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Keep Fighting Heroes

A grace period of would allow us to try the job and make sure we were able to do it without losing our benefits, so said Fibrofella on RTÉ’s Morning Ireland on Monday November 21st. He also acknowledged that while it would be  a short-term cost, it would provide long-term gain to the exchequer.

Not everybody who is disabled and/or on disability allowance is in a position to return to work. Neither does everyone in that position want to work. However so much more can be done to facilitate and support those that do to continue or re-enter the workforce. I’m in a fortunate position of going through the process of retraining while also being given a chance to share my story, and others, through various media.

I was invited by the Disability Federation of Ireland to not only tell my story but also to comment on some of the barriers and difficulties in attempting a return to work. Entering RTÉ to take part in the live interview on Morning Ireland was a great opportunity to share that story.

I was a little nervous before going on air but I’ve done some radio interviews before and it’s always easier telling your own story. A little bit of training goes a long way too. Learning about radio news broadcasting this shown me about the microphone and sitting comfortably but most importantly about time and the value of being succinct and not rushing.

I knew going in that I had around 3 1/2 minutes, which meant I knew it would go fast but was plenty of time to get what I wanted across if I used it wisely. Thankfully I seem to have done that. It did help that Senator Dolan was there beside me and Gavin Jennings wasn’t exactly looking to catch me out!

All the team were great in fairness and as a student to see the hive of activity that is a radio studio during a national broadcast like that was brilliant. When we finished with the radio we did a piece for camera too before finishing up. I can safely say it’s definitely like performing, do it once and you’re hooked.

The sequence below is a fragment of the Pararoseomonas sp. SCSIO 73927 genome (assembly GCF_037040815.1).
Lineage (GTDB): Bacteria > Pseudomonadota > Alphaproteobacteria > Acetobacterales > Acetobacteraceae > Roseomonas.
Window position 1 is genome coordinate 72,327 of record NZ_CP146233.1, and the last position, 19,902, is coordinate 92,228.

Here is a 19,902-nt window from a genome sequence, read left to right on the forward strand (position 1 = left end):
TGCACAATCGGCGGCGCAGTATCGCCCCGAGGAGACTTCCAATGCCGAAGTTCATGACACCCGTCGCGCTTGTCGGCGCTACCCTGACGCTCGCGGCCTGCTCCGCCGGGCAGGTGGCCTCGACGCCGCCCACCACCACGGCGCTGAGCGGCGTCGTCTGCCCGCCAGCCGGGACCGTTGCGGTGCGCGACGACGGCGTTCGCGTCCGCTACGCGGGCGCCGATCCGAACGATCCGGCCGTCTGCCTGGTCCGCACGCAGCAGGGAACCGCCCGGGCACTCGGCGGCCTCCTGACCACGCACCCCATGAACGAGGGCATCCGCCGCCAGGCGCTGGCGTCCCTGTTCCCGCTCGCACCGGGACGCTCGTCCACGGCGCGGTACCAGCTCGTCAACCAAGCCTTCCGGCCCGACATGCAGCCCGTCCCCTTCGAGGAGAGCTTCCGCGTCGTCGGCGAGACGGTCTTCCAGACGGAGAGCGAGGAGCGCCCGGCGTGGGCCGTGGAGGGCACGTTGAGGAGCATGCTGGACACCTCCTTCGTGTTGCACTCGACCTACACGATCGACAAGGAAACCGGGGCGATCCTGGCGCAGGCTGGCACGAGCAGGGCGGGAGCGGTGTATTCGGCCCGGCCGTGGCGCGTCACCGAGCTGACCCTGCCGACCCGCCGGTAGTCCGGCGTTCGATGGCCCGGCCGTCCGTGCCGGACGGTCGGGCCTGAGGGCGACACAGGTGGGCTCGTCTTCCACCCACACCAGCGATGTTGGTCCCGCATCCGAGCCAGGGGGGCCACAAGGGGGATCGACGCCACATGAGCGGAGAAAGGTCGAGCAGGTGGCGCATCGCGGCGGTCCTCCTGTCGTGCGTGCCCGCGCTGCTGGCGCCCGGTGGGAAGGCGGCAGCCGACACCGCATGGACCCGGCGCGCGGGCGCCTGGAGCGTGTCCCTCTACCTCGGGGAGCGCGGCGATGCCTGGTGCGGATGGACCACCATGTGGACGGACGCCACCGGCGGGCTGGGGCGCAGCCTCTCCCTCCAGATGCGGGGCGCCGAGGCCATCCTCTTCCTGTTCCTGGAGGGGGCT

It won’t take the the observant much to notice that I haven’t been using this blog for a while but I felt this was the more appropriate place to publish this post. When I started this blog, way back when, I only had fibromyalgia, hence the moniker, but since then plenty of other diagnoses have been added into the mix. I’ve never looked to change the name though.

One reason being all of us dealing with RMD’s are superheroes. It’s not just the children, adults can be superheroes too in managing everything that is thrown their way. Why can’t I have a name with a vaguely superhero like hint?

Another more sensible reason is that fibromyalgia doesn”t have one set of symptoms and characteristics, it is an umbrella term. RMD’s is an umbrella term. When I deliver self-management courses I always say at the beginning that “from now on, whenever I say arthritis, it is shorthand for all types of arthritis and RMD’s you are here with.”

I’ve always had an inclusive angle to this blog and I’ve advocated on behalf of lots of people. From the beginning, when I started writing this blog, to now, through to the future, I talk about and advocate on behalf of myself and others living and living well with fibromyalgia/juvenile arthritis/rheumatoid arthritis/disabilities etc etc.

Link to Day of Show:

http://www.rte.ie/radio1/morning-ireland/programmes/2016/1121/833210-morning-ireland-monday-21-november-2016/

Relighting my fire

Peter was struggling to get stuck into writing novel number 2 but the blue touch paper has been lit again. Read more here….

“Take that rage, put it on a page, take the page to the stage, blow the roof off the place.” The Script, Irish pop rock band If Danny O’Donoghue (lead singer of The Script) and his bandmates…

Source: Relighting my fire

Going Easy on Standing O’s

My alter ego was at the theatre earlier this week but was struck by the audience more than the show on stage;

“So Eamon, what did you think of his performance tonight?” “Well Bill, he’s a good player… not a great player… a good player and that’s what we got from him tonight.” I love my football…

Source: Going Easy on Standing O’s

Depression still intrudes on my day-to-day life but I’ll get there……

Apparently in the real world today is known as ‘Hump Day’. I’ve never worked in a Monday to Friday job or even a job closely related to a 9 to 5. All my jobs have involved shift w…

Source: Writing & Depression – Both Are All In My Head

The man behind Fibrofella is looking to start a conversation about Child Protection, maybe you’d take a look and give some feedback?